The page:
To address the inadequacy of existing standards regarding interior layout design, the Department of Homeland Security (DHS) Science and Technology Directorate, the National Institute of Standards and Technology (NIST), the National Institute for Occupational Safety and Health (NIOSH), and BMT Designers and Planners have collaborated to develop new designs and standards for ambulance patient compartments. This paper presents a simulation-based approach to evaluate proposed designs. These designs are based on an initial set of requirements to improve the safety and performance of emergency medical service providers. Those requirements address previously identified hazards stemming from i) the inability of providers to remain safely restrained while treating patients and ii) the musculoskeletal damage associated with the frequent and awkward body postures and strains that arise from working in the confined space of the patient compartment. We have developed 3D computer models of the patient compartment and simulation models of providers performing a range of typical tasks. In this paper, we show how we used those models to evaluate the effectiveness of two concept designs in facilitating the ability of the providers to perform a range of medical care tasks while remaining seated and restrained. The results of this research has led to a final set of requirements recommendations that we believe will lead to better design standards and guidelines for the next generation of ambulances.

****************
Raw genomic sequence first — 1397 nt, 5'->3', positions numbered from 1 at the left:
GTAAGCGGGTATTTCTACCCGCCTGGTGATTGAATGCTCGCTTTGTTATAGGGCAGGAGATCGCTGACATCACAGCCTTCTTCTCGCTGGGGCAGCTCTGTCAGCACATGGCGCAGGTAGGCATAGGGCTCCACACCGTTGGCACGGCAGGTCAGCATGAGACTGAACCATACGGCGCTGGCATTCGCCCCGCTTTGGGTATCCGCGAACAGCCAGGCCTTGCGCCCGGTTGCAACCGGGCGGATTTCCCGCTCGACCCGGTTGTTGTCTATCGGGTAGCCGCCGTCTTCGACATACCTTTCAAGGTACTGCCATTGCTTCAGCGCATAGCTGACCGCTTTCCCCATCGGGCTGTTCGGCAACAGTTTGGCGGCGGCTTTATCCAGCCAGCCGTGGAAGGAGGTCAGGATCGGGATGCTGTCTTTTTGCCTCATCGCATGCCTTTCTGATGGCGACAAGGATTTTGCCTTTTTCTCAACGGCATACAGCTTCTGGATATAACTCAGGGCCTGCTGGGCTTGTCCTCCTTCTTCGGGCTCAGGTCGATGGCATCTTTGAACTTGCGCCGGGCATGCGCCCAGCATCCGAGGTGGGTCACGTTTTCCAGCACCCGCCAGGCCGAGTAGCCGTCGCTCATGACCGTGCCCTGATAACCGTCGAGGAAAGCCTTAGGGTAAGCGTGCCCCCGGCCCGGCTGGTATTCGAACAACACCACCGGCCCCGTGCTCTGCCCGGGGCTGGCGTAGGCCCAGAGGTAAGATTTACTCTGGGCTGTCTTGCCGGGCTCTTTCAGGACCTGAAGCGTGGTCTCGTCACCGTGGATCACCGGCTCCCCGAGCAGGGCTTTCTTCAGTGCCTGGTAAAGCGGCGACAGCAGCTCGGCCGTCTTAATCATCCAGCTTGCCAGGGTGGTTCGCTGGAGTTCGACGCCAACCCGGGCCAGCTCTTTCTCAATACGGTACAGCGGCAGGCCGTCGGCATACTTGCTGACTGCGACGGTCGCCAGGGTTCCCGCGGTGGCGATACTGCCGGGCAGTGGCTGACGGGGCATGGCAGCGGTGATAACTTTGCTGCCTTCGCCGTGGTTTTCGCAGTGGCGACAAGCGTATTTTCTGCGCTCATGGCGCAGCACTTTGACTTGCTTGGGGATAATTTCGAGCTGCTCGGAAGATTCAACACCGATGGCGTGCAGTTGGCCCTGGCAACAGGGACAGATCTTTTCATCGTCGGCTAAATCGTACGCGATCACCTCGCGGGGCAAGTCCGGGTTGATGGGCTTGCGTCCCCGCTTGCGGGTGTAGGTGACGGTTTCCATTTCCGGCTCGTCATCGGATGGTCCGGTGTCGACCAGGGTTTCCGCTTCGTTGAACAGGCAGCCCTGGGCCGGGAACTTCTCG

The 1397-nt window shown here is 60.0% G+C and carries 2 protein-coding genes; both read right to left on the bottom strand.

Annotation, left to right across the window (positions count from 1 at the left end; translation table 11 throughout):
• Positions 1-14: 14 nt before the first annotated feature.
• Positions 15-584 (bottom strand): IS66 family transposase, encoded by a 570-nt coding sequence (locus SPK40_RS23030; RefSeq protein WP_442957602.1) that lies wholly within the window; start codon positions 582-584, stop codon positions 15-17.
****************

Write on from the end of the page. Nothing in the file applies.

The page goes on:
Citation: Simulation-Transactions of the Society for Modeling and Simulation International
Pub Type: Journals
emergency medical care, patient compartment design, design requirements, modeling and simulation